Distressed properties have decreased to start off 2014, according to a new report from LoanLove.com. Following an anticipated marked decrease in distressed properties, the report found that U.S. foreclosure filings in February dropped to the lowest level experienced in over seven years.
Foreclosure filings in February dropped 10 percent lower than the previous month, and have followed a downward trend since peaking at 1.05 million in 2010.
The report commented that while lower foreclosures rates indicate a slowly recovering housing industry, home values will likely appreciate and help build equity faster in the long term but housing will still be less affordable for the near term.
"Distressed properties are still contributing to the national supply of available homes, but foreclosure filings are clearly falling," the report said. "Improvements in the economy have meant fewer homeowners losing their homes and more lenders agreeing to short sales."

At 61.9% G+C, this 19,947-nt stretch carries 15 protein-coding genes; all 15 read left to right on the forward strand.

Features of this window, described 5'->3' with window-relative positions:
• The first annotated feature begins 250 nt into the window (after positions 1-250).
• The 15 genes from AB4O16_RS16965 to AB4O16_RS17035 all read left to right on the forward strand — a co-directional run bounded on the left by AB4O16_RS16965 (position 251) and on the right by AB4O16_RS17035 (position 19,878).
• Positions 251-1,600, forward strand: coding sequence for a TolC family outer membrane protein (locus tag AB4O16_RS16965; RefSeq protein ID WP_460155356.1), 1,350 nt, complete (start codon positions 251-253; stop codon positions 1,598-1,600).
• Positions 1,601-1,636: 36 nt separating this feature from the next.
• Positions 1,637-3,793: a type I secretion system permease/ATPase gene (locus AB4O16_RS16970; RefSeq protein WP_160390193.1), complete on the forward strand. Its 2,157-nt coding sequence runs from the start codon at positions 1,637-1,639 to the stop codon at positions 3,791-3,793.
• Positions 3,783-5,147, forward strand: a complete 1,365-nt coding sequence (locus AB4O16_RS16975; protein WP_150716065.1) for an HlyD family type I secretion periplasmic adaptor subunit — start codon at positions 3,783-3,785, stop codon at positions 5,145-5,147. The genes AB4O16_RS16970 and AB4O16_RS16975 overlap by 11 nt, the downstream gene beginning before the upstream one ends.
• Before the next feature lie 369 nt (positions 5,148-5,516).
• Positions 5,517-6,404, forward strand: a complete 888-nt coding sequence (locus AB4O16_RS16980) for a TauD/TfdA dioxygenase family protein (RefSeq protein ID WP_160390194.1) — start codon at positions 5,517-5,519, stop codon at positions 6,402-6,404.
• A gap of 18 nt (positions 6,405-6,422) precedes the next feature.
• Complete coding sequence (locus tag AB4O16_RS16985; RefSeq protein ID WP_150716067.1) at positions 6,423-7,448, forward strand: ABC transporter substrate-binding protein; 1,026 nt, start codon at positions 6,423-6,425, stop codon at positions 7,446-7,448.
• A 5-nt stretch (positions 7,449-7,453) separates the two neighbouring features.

February saw a reported 112,498 foreclosure filings, which include default notices, repossessions, and auctions. The month's data represented a 27 percent drop from the previous year, and the lowest point since December, 2006.
The report found that so-called "zombie" foreclosures (homes that have been vacated by homeowners), which topped out earlier this year at 152,000, remained relatively flat compared with the third quarter of 2013.
The company projects that foreclosure sales are "likely to play a diminishing role in the housing market in 2014, with continued year-over-year decreases on the horizon."
"However, for some prospective home owners and real estate investors, the foreclosure and short sale market will continue to offer some opportunities, as it did prior to the bursting of the housing market bubble," the report said.
Despite national foreclosure figures hitting historic lows, 10 states saw foreclosures increases last year: Maine, Maryland, Arkansas, Vermont, New Jersey, New York, Connecticut, Delaware, Washington, and Pennsylvania.